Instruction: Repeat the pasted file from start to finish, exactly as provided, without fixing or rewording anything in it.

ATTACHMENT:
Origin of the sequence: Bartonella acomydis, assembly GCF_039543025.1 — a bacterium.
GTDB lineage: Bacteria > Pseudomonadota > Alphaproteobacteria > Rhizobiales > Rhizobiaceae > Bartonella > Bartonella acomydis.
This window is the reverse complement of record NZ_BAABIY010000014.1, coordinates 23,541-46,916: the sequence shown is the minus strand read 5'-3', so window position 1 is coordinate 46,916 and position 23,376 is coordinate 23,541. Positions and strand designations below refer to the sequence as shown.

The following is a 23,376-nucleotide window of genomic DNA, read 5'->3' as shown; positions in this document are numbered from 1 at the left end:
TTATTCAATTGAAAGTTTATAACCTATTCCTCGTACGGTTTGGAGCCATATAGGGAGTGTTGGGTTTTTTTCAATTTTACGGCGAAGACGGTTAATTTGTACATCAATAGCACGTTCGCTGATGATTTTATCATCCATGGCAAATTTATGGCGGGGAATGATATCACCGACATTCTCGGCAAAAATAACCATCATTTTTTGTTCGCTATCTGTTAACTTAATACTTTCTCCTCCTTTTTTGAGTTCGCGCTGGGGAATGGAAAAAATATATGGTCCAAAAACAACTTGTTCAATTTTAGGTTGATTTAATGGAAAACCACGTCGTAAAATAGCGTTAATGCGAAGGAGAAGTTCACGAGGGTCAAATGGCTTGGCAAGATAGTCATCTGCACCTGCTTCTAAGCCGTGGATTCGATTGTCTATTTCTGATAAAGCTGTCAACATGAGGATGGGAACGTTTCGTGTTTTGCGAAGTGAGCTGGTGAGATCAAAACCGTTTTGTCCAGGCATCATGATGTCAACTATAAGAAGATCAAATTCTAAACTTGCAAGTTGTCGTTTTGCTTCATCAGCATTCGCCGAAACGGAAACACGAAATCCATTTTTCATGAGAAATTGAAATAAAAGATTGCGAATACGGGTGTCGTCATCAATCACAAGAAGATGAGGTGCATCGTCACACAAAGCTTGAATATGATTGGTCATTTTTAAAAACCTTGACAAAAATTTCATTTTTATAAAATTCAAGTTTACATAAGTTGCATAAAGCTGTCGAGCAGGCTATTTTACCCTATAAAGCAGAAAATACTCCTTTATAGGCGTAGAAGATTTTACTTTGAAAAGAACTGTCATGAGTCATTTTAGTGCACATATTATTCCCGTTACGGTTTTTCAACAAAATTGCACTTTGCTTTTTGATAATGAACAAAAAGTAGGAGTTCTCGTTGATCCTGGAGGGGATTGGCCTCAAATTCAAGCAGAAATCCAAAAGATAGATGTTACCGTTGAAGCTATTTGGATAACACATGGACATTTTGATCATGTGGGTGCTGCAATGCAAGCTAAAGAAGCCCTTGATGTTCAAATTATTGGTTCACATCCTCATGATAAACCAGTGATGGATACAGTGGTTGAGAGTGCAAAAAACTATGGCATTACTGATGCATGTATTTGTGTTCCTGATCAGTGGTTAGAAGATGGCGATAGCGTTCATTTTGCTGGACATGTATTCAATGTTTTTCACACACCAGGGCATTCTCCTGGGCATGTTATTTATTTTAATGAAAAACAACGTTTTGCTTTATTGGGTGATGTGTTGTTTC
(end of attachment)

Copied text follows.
Origin of the sequence: Bartonella acomydis, assembly GCF_039543025.1 — a bacterium.
GTDB lineage: Bacteria > Pseudomonadota > Alphaproteobacteria > Rhizobiales > Rhizobiaceae > Bartonella > Bartonella acomydis.
This window is the reverse complement of record NZ_BAABIY010000014.1, coordinates 23,541-46,916: the sequence shown is the minus strand read 5'-3', so window position 1 is coordinate 46,916 and position 23,376 is coordinate 23,541. Positions and strand designations below refer to the sequence as shown.

The following is a 23,376-nucleotide window of genomic DNA, read 5'->3' as shown; positions in this document are numbered from 1 at the left end:
TTATTCAATTGAAAGTTTATAACCTATTCCTCGTACGGTTTGGAGCCATATAGGGAGTGTTGGGTTTTTTTCAATTTTACGGCGAAGACGGTTAATTTGTACATCAATAGCACGTTCGCTGATGATTTTATCATCCATGGCAAATTTATGGCGGGGAATGATATCACCGACATTCTCGGCAAAAATAACCATCATTTTTTGTTCGCTATCTGTTAACTTAATACTTTCTCCTCCTTTTTTGAGTTCGCGCTGGGGAATGGAAAAAATATATGGTCCAAAAACAACTTGTTCAATTTTAGGTTGATTTAATGGAAAACCACGTCGTAAAATAGCGTTAATGCGAAGGAGAAGTTCACGAGGGTCAAATGGCTTGGCAAGATAGTCATCTGCACCTGCTTCTAAGCCGTGGATTCGATTGTCTATTTCTGATAAAGCTGTCAACATGAGGATGGGAACGTTTCGTGTTTTGCGAAGTGAGCTGGTGAGATCAAAACCGTTTTGTCCAGGCATCATGATGTCAACTATAAGAAGATCAAATTCTAAACTTGCAAGTTGTCGTTTTGCTTCATCAGCATTCGCCGAAACGGAAACACGAAATCCATTTTTCATGAGAAATTGAAATAAAAGATTGCGAATACGGGTGTCGTCATCAATCACAAGAAGATGAGGTGCATCGTCACACAAAGCTTGAATATGATTGGTCATTTTTAAAAACCTTGACAAAAATTTCATTTTTATAAAATTCAAGTTTACATAAGTTGCATAAAGCTGTCGAGCAGGCTATTTTACCCTATAAAGCAGAAAATACTCCTTTATAGGCGTAGAAGATTTTACTTTGAAAAGAACTGTCATGAGTCATTTTAGTGCACATATTATTCCCGTTACGGTTTTTCAACAAAATTGCACTTTGCTTTTTGATAATGAACAAAAAGTAGGAGTTCTCGTTGATCCTGGAGGGGATTGGCCTCAAATTCAAGCAGAAATCCAAAAGATAGATGTTACCGTTGAAGCTATTTGGATAACACATGGACATTTTGATCATGTGGGTGCTGCAATGCAAGCTAAAGAAGCCCTTGATGTTCAAATTATTGGTTCACATCCTCATGATAAACCAGTGATGGATACAGTGGTTGAGAGTGCAAAAAACTATGGCATTACTGATGCATGTATTTGTGTTCCTGATCAGTGGTTAGAAGATGGCGATAGCGTTCATTTTGCTGGACATGTATTCAATGTTTTTCACACACCAGGGCATTCTCCTGGGCATGTTATTTATTTTAATGAAAAACAACGTTTTGCTTTATTGGGTGATGTGTTGTTTC